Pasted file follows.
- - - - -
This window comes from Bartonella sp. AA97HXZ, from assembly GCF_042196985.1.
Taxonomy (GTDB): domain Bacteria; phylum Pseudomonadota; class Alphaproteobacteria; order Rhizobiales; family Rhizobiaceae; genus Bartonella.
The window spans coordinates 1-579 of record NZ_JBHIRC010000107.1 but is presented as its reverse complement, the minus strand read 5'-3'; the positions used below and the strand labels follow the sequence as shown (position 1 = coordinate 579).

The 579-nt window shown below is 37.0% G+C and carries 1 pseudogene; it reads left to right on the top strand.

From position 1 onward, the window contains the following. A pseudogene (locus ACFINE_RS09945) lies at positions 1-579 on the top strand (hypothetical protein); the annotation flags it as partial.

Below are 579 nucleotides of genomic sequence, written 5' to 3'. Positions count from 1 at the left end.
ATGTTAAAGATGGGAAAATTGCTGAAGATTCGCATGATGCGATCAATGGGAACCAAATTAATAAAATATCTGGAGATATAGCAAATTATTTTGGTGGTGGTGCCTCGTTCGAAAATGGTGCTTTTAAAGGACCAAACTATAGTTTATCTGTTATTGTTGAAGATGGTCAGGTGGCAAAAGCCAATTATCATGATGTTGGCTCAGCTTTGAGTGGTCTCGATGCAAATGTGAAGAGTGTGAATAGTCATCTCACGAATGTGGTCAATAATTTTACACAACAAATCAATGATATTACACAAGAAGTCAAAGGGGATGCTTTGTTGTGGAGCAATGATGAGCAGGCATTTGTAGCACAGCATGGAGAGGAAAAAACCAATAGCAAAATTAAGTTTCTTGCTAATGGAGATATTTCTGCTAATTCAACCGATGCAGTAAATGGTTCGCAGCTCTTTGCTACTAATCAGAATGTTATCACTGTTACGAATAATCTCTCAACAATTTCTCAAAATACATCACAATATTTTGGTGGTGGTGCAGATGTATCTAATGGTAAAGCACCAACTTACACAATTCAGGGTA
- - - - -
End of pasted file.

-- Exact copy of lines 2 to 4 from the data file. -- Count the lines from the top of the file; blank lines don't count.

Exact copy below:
Taxonomy (GTDB): domain Bacteria; phylum Pseudomonadota; class Alphaproteobacteria; order Rhizobiales; family Rhizobiaceae; genus Bartonella.
The window spans coordinates 1-579 of record NZ_JBHIRC010000107.1 but is presented as its reverse complement, the minus strand read 5'-3'; the positions used below and the strand labels follow the sequence as shown (position 1 = coordinate 579).

The 579-nt window shown below is 37.0% G+C and carries 1 pseudogene; it reads left to right on the top strand.